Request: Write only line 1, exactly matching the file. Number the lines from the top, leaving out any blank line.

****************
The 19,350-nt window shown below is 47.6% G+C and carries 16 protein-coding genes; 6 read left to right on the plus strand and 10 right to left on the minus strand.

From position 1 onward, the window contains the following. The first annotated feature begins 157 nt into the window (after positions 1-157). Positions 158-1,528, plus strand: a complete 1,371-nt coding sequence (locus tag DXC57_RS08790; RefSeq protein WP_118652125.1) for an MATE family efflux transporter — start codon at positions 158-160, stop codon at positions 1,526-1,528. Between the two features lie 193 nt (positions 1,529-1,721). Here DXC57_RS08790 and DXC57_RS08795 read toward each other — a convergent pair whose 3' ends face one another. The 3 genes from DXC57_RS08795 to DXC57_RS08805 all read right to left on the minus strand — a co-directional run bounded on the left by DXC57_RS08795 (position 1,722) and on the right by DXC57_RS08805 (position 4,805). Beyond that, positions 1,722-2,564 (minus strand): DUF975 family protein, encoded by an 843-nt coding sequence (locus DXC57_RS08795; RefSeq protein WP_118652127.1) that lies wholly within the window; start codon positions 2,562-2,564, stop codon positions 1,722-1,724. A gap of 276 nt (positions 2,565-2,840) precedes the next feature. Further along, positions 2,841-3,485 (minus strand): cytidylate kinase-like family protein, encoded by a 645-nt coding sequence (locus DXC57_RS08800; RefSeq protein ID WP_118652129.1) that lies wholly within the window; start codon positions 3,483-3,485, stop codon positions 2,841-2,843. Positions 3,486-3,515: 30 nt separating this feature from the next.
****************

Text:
The 19,350-nt window shown below is 47.6% G+C and carries 16 protein-coding genes; 6 read left to right on the plus strand and 10 right to left on the minus strand.